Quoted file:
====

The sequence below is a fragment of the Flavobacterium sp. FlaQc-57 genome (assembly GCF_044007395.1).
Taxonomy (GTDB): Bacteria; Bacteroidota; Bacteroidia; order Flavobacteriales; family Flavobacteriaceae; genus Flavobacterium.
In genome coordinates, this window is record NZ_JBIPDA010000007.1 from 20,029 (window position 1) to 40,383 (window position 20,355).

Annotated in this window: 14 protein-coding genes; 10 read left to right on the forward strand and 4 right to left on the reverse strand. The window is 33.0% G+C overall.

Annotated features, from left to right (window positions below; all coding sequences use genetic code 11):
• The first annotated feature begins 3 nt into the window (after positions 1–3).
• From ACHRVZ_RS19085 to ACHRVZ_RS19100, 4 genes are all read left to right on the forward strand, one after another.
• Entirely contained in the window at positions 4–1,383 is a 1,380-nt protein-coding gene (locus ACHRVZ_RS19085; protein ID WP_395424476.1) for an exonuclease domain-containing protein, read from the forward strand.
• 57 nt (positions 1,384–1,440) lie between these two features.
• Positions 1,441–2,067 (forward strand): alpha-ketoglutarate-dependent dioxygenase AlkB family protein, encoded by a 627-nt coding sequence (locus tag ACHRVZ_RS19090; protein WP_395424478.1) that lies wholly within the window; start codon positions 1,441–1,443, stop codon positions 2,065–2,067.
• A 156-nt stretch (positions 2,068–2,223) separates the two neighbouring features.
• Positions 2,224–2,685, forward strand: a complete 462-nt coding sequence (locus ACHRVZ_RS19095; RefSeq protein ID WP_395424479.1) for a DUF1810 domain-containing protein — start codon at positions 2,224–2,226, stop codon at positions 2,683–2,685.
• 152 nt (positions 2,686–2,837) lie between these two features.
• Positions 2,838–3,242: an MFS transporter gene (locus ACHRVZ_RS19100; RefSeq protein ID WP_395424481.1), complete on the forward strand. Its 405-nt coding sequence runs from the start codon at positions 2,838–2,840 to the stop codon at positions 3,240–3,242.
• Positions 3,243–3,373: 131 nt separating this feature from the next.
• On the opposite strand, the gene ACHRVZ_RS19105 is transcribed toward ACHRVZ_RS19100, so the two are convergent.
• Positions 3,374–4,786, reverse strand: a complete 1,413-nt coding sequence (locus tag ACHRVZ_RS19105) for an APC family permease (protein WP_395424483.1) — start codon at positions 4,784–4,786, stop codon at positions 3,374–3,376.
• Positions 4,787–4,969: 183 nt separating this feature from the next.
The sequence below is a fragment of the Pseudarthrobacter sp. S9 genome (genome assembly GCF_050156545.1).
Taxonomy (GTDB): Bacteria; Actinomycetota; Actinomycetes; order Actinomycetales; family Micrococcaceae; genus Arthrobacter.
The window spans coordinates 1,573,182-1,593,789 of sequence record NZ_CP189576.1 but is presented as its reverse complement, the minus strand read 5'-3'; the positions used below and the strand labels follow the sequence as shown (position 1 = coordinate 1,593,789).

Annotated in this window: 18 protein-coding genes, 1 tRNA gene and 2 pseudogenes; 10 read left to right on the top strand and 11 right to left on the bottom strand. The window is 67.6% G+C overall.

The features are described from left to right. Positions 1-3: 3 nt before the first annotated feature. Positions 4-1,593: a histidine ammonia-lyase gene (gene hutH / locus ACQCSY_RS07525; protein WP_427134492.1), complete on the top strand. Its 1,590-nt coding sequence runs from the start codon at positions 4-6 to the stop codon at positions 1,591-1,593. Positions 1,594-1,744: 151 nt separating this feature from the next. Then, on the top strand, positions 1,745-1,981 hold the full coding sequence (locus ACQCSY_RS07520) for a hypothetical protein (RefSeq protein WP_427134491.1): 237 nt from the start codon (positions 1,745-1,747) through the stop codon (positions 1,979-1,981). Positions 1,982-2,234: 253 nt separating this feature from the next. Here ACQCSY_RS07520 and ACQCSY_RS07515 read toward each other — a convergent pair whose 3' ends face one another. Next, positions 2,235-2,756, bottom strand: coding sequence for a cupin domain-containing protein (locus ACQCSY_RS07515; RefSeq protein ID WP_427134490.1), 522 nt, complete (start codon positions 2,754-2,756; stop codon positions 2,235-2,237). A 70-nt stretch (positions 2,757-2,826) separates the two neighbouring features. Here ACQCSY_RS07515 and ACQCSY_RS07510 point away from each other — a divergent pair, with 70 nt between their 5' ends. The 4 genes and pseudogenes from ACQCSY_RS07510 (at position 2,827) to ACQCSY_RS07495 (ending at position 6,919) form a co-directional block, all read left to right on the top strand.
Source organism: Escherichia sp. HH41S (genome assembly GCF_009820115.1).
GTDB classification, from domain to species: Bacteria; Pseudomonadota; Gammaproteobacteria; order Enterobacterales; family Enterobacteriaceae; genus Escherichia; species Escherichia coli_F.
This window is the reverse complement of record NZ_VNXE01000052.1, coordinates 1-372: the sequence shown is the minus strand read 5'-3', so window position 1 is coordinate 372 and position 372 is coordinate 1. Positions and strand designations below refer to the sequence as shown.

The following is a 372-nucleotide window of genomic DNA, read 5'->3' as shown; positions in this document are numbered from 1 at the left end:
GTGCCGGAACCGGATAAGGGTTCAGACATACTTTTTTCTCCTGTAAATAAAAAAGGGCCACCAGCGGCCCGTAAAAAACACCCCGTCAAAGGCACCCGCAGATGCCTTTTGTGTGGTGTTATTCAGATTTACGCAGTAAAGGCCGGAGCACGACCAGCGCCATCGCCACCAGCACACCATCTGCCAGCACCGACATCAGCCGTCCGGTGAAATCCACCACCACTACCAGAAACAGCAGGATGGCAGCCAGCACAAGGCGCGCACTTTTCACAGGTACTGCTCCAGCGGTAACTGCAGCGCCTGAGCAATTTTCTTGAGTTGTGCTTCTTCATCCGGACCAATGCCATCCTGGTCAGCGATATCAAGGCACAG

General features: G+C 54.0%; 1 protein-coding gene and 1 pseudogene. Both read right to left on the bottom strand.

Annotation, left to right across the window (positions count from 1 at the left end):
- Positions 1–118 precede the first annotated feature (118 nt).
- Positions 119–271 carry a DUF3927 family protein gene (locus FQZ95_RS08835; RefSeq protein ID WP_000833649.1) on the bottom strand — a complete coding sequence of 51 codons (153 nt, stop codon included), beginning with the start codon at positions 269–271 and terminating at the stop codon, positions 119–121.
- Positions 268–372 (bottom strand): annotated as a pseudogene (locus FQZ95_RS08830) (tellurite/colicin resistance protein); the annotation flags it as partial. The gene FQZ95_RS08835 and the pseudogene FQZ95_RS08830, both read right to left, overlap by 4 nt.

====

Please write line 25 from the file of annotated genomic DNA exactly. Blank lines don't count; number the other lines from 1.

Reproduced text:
GTDB classification, from domain to species: Bacteria; Pseudomonadota; Gammaproteobacteria; order Enterobacterales; family Enterobacteriaceae; genus Escherichia; species Escherichia coli_F.